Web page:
Woodside has begun seismic blasting
13 December 2023
Fossil fuel giant Woodside, has begun seismic blasting in the middle of whale migration season, just a few months after a Federal Court threw out its previous approval. The seismic vessel is operating in endangered pygmy blue whale habitat and not far from UNESCO-protected Ningaloo Reef.
Seismic blasting uses underwater airguns to blast powerful sound waves towards the seabed to identify fossil fuel reservoirs beneath the ocean floor. It can seriously injure whales and potentially kill other marine life. A growing body of research indicates that this noise pollution can damage, sometimes permanently, the hearing of whales and fish, as well as kill important prey species like plankton.
Woodside’s own acoustic modelling found that pygmy blue whales could be injured by the seismic blasting over 60km from the blasting vessel. The blasts are expected to run for weeks, with local wildlife being exposed to booms as loud as a jet plane every 5 seconds, 12 hours a day.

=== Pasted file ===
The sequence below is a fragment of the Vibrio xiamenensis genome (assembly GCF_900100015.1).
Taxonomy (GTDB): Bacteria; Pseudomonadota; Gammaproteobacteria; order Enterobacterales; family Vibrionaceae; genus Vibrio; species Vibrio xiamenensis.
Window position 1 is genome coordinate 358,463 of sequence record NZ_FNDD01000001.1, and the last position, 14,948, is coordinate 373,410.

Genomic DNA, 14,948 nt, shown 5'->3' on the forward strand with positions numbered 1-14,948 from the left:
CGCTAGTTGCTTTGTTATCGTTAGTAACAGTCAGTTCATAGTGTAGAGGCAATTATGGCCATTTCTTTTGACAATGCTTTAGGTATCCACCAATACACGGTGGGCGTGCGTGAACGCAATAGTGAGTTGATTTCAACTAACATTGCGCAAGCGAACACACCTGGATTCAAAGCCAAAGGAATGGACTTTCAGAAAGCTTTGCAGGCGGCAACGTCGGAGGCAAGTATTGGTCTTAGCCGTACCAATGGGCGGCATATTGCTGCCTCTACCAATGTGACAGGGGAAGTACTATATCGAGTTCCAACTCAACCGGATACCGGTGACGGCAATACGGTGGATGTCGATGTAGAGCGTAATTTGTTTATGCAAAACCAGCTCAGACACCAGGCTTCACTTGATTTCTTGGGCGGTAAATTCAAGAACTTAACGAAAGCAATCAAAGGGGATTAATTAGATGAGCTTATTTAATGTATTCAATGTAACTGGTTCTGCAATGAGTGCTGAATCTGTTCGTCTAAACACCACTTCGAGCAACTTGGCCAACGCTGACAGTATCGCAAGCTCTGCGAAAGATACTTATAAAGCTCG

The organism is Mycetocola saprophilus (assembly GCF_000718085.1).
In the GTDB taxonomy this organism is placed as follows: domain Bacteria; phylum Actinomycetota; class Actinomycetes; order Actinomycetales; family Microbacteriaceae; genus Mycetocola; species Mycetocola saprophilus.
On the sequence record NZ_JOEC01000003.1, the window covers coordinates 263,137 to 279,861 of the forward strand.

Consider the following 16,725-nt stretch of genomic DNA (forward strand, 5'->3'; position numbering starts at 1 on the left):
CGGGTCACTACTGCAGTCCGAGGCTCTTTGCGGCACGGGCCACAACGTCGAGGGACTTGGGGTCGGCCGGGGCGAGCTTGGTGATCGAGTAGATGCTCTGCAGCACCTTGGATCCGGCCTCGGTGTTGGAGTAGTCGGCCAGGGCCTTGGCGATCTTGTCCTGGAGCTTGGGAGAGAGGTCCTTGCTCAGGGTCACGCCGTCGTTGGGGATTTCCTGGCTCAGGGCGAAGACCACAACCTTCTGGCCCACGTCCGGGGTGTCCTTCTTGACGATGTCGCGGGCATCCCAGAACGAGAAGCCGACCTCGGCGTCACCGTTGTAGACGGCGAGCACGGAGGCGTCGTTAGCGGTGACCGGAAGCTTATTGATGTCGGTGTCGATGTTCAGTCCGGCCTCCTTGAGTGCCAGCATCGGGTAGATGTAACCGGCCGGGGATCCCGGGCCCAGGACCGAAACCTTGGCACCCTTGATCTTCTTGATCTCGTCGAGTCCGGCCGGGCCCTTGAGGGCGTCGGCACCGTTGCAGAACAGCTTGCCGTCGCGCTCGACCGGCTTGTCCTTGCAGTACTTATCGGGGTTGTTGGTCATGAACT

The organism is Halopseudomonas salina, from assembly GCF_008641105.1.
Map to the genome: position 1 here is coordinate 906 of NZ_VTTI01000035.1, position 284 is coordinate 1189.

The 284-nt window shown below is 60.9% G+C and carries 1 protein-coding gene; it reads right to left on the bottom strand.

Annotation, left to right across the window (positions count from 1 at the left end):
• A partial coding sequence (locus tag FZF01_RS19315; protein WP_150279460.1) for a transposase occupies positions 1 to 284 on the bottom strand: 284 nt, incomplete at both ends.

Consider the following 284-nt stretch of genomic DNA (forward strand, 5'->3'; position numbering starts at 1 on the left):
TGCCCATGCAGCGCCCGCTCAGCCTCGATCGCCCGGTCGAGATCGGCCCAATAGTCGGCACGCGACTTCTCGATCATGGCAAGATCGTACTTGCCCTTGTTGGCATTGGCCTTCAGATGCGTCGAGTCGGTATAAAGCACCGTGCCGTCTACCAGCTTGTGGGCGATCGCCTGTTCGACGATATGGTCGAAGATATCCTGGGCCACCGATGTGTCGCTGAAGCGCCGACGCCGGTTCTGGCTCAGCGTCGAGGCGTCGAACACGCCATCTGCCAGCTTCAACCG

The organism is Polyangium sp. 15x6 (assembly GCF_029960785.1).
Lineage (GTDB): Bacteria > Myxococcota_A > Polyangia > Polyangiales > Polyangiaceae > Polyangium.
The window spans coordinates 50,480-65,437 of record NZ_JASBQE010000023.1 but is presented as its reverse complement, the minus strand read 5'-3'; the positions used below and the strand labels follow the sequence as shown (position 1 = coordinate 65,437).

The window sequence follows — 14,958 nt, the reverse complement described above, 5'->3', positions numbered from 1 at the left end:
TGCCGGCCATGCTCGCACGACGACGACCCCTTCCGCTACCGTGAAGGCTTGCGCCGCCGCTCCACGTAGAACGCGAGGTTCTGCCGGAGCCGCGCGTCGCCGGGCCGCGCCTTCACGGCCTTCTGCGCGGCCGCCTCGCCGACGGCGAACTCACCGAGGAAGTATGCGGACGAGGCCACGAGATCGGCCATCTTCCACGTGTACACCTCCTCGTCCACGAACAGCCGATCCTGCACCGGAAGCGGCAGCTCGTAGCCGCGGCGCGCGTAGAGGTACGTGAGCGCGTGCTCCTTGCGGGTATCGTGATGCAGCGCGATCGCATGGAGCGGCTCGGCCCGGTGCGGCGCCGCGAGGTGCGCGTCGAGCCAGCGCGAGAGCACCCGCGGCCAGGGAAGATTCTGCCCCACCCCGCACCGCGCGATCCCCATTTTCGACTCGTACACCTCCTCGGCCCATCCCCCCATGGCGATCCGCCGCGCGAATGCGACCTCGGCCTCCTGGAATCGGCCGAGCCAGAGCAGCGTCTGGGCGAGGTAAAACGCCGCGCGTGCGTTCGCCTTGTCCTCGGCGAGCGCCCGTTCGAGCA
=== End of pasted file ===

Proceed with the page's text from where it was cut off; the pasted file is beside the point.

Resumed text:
Seismic blasting is just the first part of Woodside’s monstrous Burrup Hub. The whole Burrup Hub will include drilling up to 80 gas wells off the Pilbara and Kimberley coast – posing a threat to wildlife at major biodiversity hotspots like Scott Reef.
Woodside and its Burrup Hub is Australia’s biggest climate threat, belching out 6.1 billion tonnes of greenhouse gas emissions over its proposed 50-year lifetime.
The Burrup Hub is so dirty that its climate pollution would be greater than the combined total of the next two largest fossil fuel projects: the Beetaloo Tamboran and the Peak Downs Extension.
Woodside’s seismic blasting is way too risky and it should never have been given the green light. But the fight isn’t over yet. With enough pressure, we can make sure the government pulls the plug on Woodside’s disastrous plans. You can help by signing the Woodside petition or emailing your local MP.